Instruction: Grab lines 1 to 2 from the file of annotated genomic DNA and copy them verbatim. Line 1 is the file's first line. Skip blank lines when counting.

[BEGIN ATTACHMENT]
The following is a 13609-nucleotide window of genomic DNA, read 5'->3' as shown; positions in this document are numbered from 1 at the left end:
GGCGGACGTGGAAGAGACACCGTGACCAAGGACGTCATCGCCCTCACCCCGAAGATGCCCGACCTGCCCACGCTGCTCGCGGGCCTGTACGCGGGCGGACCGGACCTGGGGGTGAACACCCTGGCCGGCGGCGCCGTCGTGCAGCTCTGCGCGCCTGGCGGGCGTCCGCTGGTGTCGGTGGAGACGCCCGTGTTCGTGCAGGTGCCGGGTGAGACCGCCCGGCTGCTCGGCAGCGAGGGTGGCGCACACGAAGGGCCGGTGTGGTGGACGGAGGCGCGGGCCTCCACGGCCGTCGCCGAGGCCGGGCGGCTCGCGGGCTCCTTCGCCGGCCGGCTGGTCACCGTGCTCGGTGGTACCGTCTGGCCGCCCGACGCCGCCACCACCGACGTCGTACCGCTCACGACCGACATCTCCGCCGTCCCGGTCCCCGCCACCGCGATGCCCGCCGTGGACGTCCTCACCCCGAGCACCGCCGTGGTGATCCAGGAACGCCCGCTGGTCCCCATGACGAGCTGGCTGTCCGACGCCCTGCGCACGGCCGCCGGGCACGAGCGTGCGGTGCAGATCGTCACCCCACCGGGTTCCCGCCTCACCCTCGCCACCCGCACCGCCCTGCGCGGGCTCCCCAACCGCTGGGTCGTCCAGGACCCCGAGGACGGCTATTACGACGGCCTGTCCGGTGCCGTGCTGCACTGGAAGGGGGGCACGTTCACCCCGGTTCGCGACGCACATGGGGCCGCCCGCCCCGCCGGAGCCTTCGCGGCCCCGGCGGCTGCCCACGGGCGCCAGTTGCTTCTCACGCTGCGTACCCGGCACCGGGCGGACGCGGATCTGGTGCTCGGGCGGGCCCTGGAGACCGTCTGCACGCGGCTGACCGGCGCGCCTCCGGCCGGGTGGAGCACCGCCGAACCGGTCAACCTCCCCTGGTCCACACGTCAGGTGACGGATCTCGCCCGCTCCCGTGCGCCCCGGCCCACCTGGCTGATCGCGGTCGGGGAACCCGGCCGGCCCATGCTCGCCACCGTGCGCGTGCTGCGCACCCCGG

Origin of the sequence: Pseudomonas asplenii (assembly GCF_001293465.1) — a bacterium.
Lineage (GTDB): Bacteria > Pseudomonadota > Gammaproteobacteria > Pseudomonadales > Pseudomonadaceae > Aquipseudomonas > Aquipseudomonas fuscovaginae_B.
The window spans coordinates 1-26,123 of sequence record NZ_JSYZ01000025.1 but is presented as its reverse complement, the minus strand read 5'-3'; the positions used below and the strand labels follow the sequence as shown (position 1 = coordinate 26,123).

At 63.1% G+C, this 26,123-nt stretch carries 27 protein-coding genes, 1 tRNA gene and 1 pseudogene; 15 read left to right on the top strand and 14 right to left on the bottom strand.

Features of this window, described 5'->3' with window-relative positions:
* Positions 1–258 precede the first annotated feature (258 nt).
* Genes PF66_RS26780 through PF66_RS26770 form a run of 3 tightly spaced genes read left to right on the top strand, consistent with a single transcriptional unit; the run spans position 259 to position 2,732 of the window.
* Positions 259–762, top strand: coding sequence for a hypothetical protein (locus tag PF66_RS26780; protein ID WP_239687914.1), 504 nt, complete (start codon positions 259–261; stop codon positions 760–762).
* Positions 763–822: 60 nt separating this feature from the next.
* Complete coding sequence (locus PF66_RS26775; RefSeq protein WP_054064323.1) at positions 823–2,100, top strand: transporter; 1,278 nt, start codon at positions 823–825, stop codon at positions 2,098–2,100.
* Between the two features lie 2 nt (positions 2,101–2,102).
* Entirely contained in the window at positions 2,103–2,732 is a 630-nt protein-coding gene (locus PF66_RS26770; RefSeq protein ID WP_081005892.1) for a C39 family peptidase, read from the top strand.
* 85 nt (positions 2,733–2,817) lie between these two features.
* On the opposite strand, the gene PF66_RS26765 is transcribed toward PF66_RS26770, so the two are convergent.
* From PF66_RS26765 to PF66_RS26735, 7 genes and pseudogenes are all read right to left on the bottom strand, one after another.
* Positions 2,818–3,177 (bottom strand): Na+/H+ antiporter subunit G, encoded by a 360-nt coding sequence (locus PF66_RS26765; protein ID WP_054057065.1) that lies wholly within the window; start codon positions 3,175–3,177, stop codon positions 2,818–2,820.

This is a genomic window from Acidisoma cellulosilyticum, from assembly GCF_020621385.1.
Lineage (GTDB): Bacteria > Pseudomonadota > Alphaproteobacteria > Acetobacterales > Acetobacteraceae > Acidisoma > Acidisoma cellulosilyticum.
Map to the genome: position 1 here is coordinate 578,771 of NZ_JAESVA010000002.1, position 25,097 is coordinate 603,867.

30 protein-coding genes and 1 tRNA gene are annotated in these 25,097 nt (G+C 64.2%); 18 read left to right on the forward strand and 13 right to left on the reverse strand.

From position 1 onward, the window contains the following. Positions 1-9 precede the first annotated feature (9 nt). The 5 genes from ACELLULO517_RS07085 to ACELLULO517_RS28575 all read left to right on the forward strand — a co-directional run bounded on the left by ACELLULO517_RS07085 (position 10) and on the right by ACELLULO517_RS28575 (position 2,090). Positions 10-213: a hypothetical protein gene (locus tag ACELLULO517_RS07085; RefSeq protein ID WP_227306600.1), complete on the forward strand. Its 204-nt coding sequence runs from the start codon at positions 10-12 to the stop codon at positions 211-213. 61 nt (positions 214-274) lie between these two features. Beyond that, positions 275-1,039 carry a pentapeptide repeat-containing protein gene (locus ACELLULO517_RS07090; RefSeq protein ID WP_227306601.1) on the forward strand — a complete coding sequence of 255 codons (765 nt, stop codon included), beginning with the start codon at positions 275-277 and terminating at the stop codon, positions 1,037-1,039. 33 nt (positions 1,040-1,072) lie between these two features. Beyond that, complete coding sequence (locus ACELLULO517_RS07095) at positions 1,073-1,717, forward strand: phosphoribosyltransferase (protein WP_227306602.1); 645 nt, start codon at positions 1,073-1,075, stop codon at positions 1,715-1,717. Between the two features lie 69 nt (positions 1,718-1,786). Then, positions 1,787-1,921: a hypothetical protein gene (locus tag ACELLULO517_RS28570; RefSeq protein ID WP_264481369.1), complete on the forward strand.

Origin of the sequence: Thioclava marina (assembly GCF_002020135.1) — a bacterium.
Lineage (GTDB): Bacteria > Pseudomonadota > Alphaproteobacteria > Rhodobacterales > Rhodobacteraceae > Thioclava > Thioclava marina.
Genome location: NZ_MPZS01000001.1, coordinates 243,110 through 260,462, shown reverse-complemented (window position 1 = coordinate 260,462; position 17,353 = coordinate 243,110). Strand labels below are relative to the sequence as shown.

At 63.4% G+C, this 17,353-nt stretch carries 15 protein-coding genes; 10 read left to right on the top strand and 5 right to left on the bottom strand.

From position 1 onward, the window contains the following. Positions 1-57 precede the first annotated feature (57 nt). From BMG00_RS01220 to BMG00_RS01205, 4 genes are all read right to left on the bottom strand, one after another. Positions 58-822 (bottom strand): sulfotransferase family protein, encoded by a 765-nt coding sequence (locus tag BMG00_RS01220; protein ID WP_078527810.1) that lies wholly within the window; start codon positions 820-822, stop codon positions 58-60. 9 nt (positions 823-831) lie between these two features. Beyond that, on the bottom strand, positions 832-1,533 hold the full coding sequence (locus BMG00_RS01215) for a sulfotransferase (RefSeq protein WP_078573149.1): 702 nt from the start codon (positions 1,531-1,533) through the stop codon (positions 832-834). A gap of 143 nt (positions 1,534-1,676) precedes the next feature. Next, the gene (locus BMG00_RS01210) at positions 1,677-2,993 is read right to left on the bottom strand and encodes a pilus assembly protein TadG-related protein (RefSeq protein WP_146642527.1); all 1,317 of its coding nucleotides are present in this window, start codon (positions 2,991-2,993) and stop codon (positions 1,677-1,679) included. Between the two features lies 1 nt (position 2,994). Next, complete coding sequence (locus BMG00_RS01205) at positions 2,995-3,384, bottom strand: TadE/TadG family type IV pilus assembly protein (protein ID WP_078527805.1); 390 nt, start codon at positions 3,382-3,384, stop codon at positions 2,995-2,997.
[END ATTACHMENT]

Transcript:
The following is a 13609-nucleotide window of genomic DNA, read 5'->3' as shown; positions in this document are numbered from 1 at the left end:
GGCGGACGTGGAAGAGACACCGTGACCAAGGACGTCATCGCCCTCACCCCGAAGATGCCCGACCTGCCCACGCTGCTCGCGGGCCTGTACGCGGGCGGACCGGACCTGGGGGTGAACACCCTGGCCGGCGGCGCCGTCGTGCAGCTCTGCGCGCCTGGCGGGCGTCCGCTGGTGTCGGTGGAGACGCCCGTGTTCGTGCAGGTGCCGGGTGAGACCGCCCGGCTGCTCGGCAGCGAGGGTGGCGCACACGAAGGGCCGGTGTGGTGGACGGAGGCGCGGGCCTCCACGGCCGTCGCCGAGGCCGGGCGGCTCGCGGGCTCCTTCGCCGGCCGGCTGGTCACCGTGCTCGGTGGTACCGTCTGGCCGCCCGACGCCGCCACCACCGACGTCGTACCGCTCACGACCGACATCTCCGCCGTCCCGGTCCCCGCCACCGCGATGCCCGCCGTGGACGTCCTCACCCCGAGCACCGCCGTGGTGATCCAGGAACGCCCGCTGGTCCCCATGACGAGCTGGCTGTCCGACGCCCTGCGCACGGCCGCCGGGCACGAGCGTGCGGTGCAGATCGTCACCCCACCGGGTTCCCGCCTCACCCTCGCCACCCGCACCGCCCTGCGCGGGCTCCCCAACCGCTGGGTCGTCCAGGACCCCGAGGACGGCTATTACGACGGCCTGTCCGGTGCCGTGCTGCACTGGAAGGGGGGCACGTTCACCCCGGTTCGCGACGCACATGGGGCCGCCCGCCCCGCCGGAGCCTTCGCGGCCCCGGCGGCTGCCCACGGGCGCCAGTTGCTTCTCACGCTGCGTACCCGGCACCGGGCGGACGCGGATCTGGTGCTCGGGCGGGCCCTGGAGACCGTCTGCACGCGGCTGACCGGCGCGCCTCCGGCCGGGTGGAGCACCGCCGAACCGGTCAACCTCCCCTGGTCCACACGTCAGGTGACGGATCTCGCCCGCTCCCGTGCGCCCCGGCCCACCTGGCTGATCGCGGTCGGGGAACCCGGCCGGCCCATGCTCGCCACCGTGCGCGTGCTGCGCACCCCGG